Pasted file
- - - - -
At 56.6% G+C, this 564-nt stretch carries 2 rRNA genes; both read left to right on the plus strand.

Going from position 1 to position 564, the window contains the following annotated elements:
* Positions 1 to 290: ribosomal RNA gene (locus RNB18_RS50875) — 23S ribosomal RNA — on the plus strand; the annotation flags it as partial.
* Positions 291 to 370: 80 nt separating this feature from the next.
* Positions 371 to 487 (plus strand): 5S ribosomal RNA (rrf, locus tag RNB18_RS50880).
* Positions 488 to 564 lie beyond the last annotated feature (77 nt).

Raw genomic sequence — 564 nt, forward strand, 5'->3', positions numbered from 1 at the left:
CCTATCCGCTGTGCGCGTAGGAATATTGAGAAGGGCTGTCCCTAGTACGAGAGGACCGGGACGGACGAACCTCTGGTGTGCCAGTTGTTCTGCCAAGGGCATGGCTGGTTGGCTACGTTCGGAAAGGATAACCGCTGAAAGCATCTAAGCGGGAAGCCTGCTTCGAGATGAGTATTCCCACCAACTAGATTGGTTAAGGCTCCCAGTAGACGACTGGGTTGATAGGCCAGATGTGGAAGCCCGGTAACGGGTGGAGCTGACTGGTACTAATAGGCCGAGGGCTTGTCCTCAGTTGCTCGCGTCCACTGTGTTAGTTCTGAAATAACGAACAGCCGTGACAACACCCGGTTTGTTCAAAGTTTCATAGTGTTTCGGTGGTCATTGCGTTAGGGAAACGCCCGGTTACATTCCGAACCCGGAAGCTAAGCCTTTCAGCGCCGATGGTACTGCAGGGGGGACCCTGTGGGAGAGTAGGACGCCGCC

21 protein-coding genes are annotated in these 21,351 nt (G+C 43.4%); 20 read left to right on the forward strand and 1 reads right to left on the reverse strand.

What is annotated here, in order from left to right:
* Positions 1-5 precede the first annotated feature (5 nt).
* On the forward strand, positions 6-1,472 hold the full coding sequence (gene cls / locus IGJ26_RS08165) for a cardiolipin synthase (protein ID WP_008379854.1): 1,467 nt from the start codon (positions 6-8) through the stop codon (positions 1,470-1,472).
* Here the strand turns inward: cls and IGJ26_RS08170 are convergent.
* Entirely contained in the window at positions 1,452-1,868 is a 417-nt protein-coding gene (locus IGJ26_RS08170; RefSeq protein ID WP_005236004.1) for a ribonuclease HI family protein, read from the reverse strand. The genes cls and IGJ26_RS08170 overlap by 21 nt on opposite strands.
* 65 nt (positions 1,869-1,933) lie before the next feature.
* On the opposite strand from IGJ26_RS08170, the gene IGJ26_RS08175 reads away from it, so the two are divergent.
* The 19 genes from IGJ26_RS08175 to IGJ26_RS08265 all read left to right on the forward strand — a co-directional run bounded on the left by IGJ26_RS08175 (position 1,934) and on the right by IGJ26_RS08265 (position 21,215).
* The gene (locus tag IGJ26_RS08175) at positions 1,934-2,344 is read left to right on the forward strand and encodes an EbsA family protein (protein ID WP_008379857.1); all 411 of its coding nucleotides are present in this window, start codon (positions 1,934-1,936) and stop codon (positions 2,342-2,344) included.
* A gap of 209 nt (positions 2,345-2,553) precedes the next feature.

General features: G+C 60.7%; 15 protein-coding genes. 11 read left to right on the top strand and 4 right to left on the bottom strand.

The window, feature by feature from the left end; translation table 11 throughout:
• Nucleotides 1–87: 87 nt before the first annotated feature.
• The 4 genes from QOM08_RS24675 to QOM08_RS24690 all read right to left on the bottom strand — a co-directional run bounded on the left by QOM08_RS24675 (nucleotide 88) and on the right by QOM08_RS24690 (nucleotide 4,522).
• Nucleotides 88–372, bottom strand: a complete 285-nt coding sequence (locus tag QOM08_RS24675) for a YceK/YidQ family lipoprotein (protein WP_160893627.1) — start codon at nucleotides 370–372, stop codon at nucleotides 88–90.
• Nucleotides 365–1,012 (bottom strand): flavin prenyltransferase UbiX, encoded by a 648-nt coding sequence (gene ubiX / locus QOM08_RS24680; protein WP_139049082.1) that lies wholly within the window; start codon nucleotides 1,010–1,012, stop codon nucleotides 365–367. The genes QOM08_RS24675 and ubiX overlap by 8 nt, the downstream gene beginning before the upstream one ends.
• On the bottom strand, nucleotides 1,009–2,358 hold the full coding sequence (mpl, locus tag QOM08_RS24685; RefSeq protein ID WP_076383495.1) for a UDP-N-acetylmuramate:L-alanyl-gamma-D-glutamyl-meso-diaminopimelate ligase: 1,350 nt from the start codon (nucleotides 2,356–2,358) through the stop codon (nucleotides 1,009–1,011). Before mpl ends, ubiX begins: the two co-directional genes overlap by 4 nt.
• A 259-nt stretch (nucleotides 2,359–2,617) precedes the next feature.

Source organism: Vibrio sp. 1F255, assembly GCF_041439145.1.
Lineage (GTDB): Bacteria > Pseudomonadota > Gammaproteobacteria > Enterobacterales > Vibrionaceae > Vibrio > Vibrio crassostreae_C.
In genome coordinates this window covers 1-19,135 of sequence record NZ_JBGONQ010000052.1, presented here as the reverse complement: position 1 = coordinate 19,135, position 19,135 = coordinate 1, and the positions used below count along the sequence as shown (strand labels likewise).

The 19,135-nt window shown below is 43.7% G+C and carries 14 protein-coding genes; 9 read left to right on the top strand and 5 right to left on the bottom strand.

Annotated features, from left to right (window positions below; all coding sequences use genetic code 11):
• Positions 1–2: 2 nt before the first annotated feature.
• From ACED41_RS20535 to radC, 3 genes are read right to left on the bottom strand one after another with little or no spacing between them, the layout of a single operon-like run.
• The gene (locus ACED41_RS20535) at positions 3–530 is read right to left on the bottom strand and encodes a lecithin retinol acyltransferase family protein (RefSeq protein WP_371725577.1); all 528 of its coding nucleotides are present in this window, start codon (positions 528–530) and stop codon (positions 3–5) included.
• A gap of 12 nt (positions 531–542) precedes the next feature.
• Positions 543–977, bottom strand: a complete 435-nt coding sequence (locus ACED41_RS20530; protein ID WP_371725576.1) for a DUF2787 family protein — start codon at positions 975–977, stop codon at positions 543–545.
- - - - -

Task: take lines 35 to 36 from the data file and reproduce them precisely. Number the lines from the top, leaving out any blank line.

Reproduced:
• The gene (locus ACED41_RS20535) at positions 3–530 is read right to left on the bottom strand and encodes a lecithin retinol acyltransferase family protein (RefSeq protein WP_371725577.1); all 528 of its coding nucleotides are present in this window, start codon (positions 528–530) and stop codon (positions 3–5) included.
• A gap of 12 nt (positions 531–542) precedes the next feature.